“You’ve gone off the deep end, Emily. Just because the pesticides are approved, doesn’t mean the farmers use them.”

Okay, then, look at another article from Steve Savage’s website and look at the pie chart entitled, “California Crop Pesticide Use By Category.” The organic farm wedges – the yellow and red – take up more of the pie than the non-organic! And only a small fraction of the pesticides represented are truly “natural.”

From the ecfr.gov website, here is a partial list.

  1. Ethanol.
  2. Isoproponal.
  3. Chlorine-based materials.
  4. Copper sulfate (gets into water, and is toxic to aquatic life).
  5. Sodium silicate (dangerous to handle/inhale, dangerous to aquatic life)

Do any of those materials sound like something that you think organically-certified farmers should be using?

“But farmers shouldn’t need to use pesticides!”

In the ideal world, farmers would not have to use pesticides.

No, in the ideal world, everyone would either grow their own food, or they would grow on just a large enough scale to share with some neighbors, with each neighbor specializing in a just a few crops so everybody wouldn’t have to try to grow all the variety they wanted to eat.

In other words, there would be no large farms, except perhaps to raise emergency food or something.

But let’s face it: those days are over. Actually, they’ve never really existed. So let’s get back to reality.

The reality is, I would never be able to sell much of any of the pesticide-free (and I’m talking both natural and synthetic pesticides) food that I grow. Lettuce and dark, leafy greens all have some nibbles taken out of them. Many strawberries have little bug- or slug-bite holes. As do my peppers and tomatoes. And so on. Imperfections that I tolerate for the sake of not spraying my food would not sell in any farmer’s market. Period.

Remember how, a couple of decades ago, I would occasionally bring home lettuce that had little green bugs on it? Apparently I was one of a few organic lettuce customers who didn’t mind evidence of pure organic growing. I’m guessing that pressure from the picky majority drove organic greens growers to start spraying their lettuce with something so that they would be able to continue selling it!

Here’s my point: even though any farmer you might ask, conventional or organic, would agree that not having to use pesticides on food would be ideal, they can’t. They either wouldn’t be able to produce nearly as much because they would lose crops to pests, or they wouldn’t be able to sell the food because there would be evidence that bugs had munched on it.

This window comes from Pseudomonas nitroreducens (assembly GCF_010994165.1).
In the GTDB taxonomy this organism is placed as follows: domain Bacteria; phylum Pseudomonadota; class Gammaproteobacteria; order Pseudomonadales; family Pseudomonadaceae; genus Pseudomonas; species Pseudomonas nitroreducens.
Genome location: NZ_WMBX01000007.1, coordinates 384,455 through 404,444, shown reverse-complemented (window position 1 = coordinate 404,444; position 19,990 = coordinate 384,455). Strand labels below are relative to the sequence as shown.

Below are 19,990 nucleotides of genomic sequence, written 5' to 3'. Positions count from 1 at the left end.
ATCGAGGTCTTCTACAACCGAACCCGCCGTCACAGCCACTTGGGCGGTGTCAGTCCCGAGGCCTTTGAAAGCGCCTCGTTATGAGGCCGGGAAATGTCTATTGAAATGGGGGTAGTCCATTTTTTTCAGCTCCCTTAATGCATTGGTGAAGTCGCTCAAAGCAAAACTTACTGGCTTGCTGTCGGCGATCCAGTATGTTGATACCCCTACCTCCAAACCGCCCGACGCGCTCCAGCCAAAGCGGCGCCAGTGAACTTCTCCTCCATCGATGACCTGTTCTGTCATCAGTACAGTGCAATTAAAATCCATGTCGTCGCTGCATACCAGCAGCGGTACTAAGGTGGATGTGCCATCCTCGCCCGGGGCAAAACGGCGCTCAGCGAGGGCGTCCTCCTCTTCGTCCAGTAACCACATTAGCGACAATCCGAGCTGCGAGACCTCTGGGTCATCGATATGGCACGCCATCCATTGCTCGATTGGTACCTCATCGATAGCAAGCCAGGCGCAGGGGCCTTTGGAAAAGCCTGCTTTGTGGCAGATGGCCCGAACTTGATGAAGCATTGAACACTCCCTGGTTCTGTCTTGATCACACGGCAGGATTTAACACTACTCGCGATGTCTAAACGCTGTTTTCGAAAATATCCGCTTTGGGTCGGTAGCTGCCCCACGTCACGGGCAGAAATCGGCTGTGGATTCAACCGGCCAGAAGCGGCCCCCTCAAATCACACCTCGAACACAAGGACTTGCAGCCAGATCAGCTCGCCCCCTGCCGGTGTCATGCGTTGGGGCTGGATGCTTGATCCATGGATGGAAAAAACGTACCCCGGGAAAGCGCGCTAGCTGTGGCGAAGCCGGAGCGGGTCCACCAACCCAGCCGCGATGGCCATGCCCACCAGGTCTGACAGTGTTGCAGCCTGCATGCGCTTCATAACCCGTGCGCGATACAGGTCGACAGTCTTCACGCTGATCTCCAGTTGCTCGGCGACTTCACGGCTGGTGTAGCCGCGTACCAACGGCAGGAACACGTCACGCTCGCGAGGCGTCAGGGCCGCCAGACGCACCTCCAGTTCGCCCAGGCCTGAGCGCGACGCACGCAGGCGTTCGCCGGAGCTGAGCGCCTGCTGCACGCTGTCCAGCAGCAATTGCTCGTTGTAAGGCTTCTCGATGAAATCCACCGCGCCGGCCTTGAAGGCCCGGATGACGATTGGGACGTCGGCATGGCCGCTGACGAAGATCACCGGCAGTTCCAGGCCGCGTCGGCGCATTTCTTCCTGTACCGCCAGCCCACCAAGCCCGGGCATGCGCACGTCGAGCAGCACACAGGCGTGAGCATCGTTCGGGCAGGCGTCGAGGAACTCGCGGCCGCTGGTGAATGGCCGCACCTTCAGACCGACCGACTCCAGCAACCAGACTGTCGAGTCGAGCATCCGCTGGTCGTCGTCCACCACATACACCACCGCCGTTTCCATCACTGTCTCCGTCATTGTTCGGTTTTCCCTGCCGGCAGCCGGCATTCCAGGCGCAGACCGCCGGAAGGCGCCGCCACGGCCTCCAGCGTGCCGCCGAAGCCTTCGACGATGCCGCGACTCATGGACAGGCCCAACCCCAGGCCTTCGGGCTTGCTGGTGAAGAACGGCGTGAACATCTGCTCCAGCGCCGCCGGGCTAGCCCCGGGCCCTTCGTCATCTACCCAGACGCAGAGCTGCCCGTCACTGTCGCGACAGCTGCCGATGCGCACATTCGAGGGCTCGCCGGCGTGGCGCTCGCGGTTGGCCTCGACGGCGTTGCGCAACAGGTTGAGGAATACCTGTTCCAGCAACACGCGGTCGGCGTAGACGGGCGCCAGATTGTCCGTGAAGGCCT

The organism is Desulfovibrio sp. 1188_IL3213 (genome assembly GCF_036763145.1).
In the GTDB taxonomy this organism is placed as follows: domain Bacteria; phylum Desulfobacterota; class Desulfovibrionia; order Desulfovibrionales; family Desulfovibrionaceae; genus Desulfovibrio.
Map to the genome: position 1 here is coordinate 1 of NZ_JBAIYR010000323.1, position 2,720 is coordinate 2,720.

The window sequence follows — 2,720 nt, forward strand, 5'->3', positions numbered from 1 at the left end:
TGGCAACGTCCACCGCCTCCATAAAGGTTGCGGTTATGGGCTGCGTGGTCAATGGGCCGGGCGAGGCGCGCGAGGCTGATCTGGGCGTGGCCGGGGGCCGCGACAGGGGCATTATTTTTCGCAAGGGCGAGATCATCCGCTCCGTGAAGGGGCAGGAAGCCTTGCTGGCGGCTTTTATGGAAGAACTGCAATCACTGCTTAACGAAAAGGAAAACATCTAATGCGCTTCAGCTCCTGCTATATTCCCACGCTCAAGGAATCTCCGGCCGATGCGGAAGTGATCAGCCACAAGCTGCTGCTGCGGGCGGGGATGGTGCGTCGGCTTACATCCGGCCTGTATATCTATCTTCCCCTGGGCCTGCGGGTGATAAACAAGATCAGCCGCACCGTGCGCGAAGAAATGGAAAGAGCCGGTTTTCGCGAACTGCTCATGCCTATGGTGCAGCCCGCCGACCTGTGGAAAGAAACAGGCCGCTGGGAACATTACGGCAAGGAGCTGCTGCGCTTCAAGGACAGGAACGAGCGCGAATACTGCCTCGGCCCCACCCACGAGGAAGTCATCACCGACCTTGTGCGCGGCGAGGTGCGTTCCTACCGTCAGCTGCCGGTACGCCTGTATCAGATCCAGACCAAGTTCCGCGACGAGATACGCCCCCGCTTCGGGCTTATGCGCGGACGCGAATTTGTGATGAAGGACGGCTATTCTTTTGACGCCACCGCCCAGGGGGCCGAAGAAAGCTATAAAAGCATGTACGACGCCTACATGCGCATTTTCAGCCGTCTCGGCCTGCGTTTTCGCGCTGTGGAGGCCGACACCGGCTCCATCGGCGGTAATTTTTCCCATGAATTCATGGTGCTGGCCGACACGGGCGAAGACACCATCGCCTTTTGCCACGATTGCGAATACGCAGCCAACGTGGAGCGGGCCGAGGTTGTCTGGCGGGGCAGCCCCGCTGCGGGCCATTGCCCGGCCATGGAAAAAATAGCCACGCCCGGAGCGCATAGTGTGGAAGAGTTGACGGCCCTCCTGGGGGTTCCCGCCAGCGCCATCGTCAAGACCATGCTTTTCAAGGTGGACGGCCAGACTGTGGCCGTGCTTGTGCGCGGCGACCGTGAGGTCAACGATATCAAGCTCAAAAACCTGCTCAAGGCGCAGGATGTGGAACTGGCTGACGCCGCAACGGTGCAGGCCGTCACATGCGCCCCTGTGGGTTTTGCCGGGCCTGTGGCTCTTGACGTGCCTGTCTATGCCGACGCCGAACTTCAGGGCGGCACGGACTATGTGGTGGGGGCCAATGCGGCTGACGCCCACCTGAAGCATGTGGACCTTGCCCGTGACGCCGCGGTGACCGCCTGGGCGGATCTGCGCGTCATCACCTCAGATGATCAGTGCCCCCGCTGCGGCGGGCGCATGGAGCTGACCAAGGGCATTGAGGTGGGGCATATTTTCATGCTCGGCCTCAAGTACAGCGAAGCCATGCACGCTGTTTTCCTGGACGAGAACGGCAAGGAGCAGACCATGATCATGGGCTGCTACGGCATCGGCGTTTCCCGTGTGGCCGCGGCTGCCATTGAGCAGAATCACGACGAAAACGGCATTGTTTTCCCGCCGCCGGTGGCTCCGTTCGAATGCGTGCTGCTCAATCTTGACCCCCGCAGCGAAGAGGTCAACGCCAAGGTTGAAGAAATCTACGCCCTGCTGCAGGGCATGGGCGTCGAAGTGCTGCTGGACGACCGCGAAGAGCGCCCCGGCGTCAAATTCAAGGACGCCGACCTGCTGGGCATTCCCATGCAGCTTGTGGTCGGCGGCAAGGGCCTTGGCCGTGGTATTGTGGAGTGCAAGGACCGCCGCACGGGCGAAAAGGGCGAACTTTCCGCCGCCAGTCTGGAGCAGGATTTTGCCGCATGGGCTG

Pesticides: as evil as we’ve been told?

These farmers – again, both conventional and organic – understand about toxins. GMO corn and soy growers aside (can you say “Round-Up”?; and anyway, that’s an herbicide), I’m going to guess that most commercial fruit-and-vegetable growers of either camp want to avoid using chemicals that are carcinogenic or that can be deadly to wildlife in relatively small doses.

Look on the graph here again. Even conventional farmers are allowed to use only a small percentage of the “moderately toxic” chemical pesticides available. And from what I have read on the topic, conventional growers try to use the lesser-toxic methods of pest control as much as possible.

What about the chemicals I listed earlier that are approved for organic growing? They are not the best, but they are not the worst, either – and are not known to be dangerous when ingested in small amounts. They are not known carcinogens – and unlike additives that the FDA allows in packaged foods, these pesticides have been well-researched for both health effects and environmental impact.

Further, there are other chemicals on the list that sound quite ominous – sodium carbonate peroxyhydrate, for example – but when you look it up it’s actually quite a benign substance. Many of the chemicals on the list break down into natural parts – oxygen, hydrogen, etc. – in soil and water. The only potential harm most of them carry is to irritate eyes and skin should direct contact with the chemical happen.

Well, that happens with hot peppers and the leaves of many food crops – green beans especially irritate me – too!

Speaking of relative toxicity…